Editor's Note: Pavel Khodorkovsky is the son of Mikhail Khodorkovsky, a wealthy Russian businessman who was jailed in Russia in 2003 and charged with fraud. Amnesty International and numerous international observers contend that he was jailed for political reasons. The views expressed in this article are solely those of Pavel Khodorkovsky.
By Pavel Khodorkovsky - Special to CNN
It’s been eight years since Vladimir Putin’s thugs forcibly removed my father, Mikhail, from a plane and took him to prison.
The last time I saw him was a few weeks before his arrest, when he was visiting me at college in Boston. There were already concerns about his safety in Russia; his business partner, Platon Lebedev, had been locked up earlier that summer. And despite the urging of American friends and colleagues to stay here, my father remained firm and returned home.
In the intervening eight years, after enduring two show trials and countless other indignities – all while the international community’s condemnation of his imprisonment fell on deaf ears within the corrupt Russian regime – my father has not given up hope.
Even as the term of his first sentence ended two weeks ago – and, therefore, by all accounts, he should be set free – he remains optimistic.
He is encouraged that in the last few months, the chorus of those who denounce his imprisonment has grown louder. In May Amnesty International declared him a prisoner of conscience. Then the European Court of Human Rights ruled that he was not afforded fair hearings and had been subjected to degrading conditions in court and in prison. This fall the International Bar Association concluded that his second trial was unfair, based on “mistake-ridden and self-contradictory” charges that were at odds with the Russian criminal code.
More and more of late my father has become a leading voice for those who believe that Russia can and will disavow its lawlessness and establish a modern democracy, where property rights and civil rights are honored and people don’t live in fear of a corrupt bureaucracy.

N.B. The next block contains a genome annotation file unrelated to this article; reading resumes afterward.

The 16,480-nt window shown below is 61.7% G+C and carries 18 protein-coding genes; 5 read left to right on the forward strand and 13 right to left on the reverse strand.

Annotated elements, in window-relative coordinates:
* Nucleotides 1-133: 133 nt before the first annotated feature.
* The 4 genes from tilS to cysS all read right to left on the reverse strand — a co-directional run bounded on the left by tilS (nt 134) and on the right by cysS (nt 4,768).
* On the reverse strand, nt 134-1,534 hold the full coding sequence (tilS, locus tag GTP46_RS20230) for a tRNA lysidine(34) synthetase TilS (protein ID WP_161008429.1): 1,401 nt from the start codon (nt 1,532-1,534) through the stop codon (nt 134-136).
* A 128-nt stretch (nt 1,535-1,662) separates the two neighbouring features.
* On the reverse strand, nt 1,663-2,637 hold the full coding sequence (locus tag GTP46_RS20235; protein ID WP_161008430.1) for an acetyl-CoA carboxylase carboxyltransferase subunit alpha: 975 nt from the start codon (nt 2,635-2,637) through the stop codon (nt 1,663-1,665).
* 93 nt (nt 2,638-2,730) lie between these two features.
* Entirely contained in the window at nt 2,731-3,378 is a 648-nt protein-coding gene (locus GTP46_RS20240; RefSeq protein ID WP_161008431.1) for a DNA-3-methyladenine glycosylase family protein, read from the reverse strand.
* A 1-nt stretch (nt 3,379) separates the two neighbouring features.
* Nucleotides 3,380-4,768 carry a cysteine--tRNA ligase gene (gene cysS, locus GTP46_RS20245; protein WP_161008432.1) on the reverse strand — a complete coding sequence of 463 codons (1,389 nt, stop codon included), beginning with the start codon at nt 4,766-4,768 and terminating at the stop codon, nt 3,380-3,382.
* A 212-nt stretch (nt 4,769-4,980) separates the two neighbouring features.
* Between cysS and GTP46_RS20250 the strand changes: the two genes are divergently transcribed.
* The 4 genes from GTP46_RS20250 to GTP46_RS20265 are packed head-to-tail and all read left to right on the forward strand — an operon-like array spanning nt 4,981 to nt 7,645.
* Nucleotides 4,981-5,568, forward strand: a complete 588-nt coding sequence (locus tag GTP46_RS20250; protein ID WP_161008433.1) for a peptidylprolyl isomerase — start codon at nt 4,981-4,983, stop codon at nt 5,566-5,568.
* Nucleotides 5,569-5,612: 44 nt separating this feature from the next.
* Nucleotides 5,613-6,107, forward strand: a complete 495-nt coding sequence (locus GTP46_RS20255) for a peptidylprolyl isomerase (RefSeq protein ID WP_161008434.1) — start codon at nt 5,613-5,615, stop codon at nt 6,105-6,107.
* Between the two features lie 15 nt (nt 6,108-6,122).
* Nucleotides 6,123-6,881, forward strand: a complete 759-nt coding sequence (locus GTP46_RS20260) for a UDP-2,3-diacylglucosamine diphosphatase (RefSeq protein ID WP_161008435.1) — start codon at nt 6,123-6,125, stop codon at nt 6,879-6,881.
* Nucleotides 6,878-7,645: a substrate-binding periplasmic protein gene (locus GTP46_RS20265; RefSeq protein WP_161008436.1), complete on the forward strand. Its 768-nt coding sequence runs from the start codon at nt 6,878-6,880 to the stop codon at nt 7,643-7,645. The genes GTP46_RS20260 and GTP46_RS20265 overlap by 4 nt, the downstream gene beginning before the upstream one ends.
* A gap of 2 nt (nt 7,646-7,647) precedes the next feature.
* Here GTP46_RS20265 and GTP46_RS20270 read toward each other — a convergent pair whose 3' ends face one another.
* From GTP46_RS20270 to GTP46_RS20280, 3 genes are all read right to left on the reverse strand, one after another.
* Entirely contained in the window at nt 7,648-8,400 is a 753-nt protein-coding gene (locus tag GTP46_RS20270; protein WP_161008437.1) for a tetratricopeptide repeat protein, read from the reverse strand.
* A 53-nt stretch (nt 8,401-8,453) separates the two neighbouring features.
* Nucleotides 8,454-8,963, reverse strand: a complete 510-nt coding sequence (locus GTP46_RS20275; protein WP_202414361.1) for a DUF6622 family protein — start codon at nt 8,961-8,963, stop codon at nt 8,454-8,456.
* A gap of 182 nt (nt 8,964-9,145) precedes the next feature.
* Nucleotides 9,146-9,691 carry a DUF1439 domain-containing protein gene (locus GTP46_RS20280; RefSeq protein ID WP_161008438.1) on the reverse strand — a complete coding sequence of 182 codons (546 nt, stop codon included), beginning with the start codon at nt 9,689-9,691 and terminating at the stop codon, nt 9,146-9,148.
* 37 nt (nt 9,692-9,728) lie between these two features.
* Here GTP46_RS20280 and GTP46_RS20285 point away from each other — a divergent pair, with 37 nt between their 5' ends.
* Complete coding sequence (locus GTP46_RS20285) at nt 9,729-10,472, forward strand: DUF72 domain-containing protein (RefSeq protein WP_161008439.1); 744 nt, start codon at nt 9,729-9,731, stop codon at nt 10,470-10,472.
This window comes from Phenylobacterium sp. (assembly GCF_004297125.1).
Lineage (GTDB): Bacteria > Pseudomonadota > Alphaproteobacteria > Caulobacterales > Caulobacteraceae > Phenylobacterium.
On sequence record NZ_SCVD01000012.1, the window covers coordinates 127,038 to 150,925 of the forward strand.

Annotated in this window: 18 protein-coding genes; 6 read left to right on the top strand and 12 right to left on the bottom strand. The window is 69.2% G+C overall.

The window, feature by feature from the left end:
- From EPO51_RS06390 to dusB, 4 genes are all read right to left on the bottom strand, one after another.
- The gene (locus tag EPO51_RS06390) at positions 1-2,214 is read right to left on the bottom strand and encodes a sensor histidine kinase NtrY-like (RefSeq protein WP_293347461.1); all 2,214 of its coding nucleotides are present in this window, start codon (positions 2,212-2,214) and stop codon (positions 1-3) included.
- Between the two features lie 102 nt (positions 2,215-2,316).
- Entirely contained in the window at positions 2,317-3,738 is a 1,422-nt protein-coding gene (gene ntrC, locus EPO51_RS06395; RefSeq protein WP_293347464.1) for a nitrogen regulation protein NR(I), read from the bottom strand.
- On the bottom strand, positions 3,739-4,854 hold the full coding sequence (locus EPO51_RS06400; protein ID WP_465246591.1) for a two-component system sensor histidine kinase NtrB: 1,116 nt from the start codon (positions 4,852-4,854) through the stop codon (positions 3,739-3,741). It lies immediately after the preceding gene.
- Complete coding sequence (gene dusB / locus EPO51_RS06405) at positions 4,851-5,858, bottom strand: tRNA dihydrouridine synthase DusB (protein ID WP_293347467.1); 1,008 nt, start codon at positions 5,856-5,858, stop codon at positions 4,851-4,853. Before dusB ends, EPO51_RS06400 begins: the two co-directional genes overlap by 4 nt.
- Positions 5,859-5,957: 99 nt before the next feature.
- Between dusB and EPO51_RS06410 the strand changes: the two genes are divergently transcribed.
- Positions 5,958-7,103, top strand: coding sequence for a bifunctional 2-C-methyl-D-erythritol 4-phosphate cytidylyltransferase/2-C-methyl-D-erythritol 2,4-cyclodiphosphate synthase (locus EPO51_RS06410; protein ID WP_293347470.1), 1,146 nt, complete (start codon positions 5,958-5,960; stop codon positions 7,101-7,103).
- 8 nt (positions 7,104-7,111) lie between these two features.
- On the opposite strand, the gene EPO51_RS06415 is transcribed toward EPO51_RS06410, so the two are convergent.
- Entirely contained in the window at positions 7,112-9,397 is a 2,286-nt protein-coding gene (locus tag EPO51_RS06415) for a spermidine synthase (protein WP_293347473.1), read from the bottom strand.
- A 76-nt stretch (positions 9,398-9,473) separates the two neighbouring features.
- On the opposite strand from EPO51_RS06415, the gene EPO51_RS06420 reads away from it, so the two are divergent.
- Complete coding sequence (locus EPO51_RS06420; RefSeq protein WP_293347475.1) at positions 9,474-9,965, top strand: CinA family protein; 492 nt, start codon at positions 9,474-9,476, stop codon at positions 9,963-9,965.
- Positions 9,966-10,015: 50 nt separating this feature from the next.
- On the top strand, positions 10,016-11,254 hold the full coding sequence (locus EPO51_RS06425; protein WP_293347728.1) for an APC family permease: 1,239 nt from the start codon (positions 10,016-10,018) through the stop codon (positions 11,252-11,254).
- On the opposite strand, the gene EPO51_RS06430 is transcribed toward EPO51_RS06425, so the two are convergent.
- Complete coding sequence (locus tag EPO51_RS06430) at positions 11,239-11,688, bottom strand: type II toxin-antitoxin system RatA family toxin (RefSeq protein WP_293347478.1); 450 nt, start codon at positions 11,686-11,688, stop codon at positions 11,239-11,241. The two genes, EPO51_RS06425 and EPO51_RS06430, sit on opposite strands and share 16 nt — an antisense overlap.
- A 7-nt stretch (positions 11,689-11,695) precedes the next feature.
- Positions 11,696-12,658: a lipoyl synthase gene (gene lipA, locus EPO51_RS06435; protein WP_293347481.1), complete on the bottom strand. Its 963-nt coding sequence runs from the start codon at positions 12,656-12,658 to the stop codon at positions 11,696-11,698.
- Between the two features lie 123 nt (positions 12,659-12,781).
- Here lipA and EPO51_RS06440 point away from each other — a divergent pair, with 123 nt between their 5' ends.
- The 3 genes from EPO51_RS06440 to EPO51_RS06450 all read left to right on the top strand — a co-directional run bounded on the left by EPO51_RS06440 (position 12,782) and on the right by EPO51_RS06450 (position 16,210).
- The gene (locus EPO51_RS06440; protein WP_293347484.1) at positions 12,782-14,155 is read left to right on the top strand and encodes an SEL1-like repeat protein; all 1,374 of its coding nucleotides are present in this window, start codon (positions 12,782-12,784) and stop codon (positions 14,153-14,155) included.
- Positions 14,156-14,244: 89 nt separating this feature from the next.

This principled stand, while not radical by any means to the Western world, makes my father a dissident in Russia. But he has embraced that role, providing energy and ideas for a nascent political opposition, writing as often as he can in Russian and international publications, often filing stories and filling interview requests through the prison mail system.
In a country where it is easy to lose faith about the future, he counsels a new generation – my generation – to stop waiting for a modern democracy to be established from above. “The main thing is to act,” he wrote in Vedomosti last month. “Unite and fight to protect your civil rights […] inasmuch as this action, this experience – however minimal – is still a result [through which] you can achieve the birth of modern social institutions.”
“You can create the ruling class of the next Russia in this way,” he added.
The generation coming of age has ambitions to live better, build new businesses and advance their careers without paying a single ruble in bribes. They believe that change will come – in months or years and not decades – regardless of Putin’s return to power because most of Russian society wants to move forward.
Back in the U.S., I remain hopeful that Americans who care about human rights and the rule of law can spur on my countrymen in Moscow and St. Petersburg, who take notice when demonstrations are held in New York and Washington, as they were last month, demanding that U.S. political leaders take concrete actions in support of the victims of Russian human rights violators. They are encouraged by legislation proposed by Senator Ben Cardin that would restrict visas and banking access for those with a history of corruption and who want to spend their time and park their money in the U.S.
“Millions of eyes in Russia and throughout the world are watching,” my father said last December at the end of his second trial. “They are watching in the hope that Russia will become a country of freedom and the law […] where the power will truly be dependent on the citizens.”
“Here and now,” he concluded, “the fate of every citizen of our country is being decided.”
Buoyed by Western advocacy, by my father’s words and by a feeling sweeping the globe that people no longer have to live under authoritarian rule, my countrymen will achieve their goal of creating a free society. I hope my father will be able to see that firsthand – and not just read about the movement he helped build from behind a prison wall.
The views expressed in this article are solely those of Pavel Khodorkovsky.